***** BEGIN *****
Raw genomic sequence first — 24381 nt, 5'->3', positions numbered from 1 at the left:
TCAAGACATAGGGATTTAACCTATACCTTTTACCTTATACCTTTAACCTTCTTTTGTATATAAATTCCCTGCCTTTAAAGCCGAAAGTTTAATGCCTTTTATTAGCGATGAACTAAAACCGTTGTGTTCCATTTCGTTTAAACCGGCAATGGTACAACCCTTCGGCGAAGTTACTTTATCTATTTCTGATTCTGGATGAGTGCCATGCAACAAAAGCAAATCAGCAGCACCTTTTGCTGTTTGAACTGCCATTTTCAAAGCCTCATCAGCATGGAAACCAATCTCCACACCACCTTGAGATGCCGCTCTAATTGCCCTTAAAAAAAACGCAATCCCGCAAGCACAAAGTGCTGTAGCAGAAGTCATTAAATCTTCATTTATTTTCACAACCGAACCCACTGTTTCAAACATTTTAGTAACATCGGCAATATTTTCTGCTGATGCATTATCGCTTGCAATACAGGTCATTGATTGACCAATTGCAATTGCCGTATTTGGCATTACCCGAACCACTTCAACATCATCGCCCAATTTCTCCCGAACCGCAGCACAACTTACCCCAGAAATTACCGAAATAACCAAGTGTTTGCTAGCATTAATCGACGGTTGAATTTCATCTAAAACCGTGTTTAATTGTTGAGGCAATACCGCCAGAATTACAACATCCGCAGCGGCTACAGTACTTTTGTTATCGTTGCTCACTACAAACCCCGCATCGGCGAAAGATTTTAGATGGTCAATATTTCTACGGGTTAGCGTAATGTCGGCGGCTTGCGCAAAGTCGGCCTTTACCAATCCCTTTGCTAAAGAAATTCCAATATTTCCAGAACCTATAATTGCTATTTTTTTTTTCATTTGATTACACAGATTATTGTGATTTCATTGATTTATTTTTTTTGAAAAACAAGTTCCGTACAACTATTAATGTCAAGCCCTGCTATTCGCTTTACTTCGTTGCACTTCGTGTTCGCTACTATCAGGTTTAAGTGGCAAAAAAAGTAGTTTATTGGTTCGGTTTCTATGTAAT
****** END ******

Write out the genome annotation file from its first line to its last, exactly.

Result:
Raw genomic sequence first — 24381 nt, 5'->3', positions numbered from 1 at the left:
TCAAGACATAGGGATTTAACCTATACCTTTTACCTTATACCTTTAACCTTCTTTTGTATATAAATTCCCTGCCTTTAAAGCCGAAAGTTTAATGCCTTTTATTAGCGATGAACTAAAACCGTTGTGTTCCATTTCGTTTAAACCGGCAATGGTACAACCCTTCGGCGAAGTTACTTTATCTATTTCTGATTCTGGATGAGTGCCATGCAACAAAAGCAAATCAGCAGCACCTTTTGCTGTTTGAACTGCCATTTTCAAAGCCTCATCAGCATGGAAACCAATCTCCACACCACCTTGAGATGCCGCTCTAATTGCCCTTAAAAAAAACGCAATCCCGCAAGCACAAAGTGCTGTAGCAGAAGTCATTAAATCTTCATTTATTTTCACAACCGAACCCACTGTTTCAAACATTTTAGTAACATCGGCAATATTTTCTGCTGATGCATTATCGCTTGCAATACAGGTCATTGATTGACCAATTGCAATTGCCGTATTTGGCATTACCCGAACCACTTCAACATCATCGCCCAATTTCTCCCGAACCGCAGCACAACTTACCCCAGAAATTACCGAAATAACCAAGTGTTTGCTAGCATTAATCGACGGTTGAATTTCATCTAAAACCGTGTTTAATTGTTGAGGCAATACCGCCAGAATTACAACATCCGCAGCGGCTACAGTACTTTTGTTATCGTTGCTCACTACAAACCCCGCATCGGCGAAAGATTTTAGATGGTCAATATTTCTACGGGTTAGCGTAATGTCGGCGGCTTGCGCAAAGTCGGCCTTTACCAATCCCTTTGCTAAAGAAATTCCAATATTTCCAGAACCTATAATTGCTATTTTTTTTTTCATTTGATTACACAGATTATTGTGATTTCATTGATTTATTTTTTTTGAAAAACAAGTTCCGTACAACTATTAATGTCAAGCCCTGCTATTCGCTTTACTTCGTTGCACTTCGTGTTCGCTACTATCAGGTTTAAGTGGCAAAAAAAGTAGTTTATTGGTTCGGTTTCTATGTAAT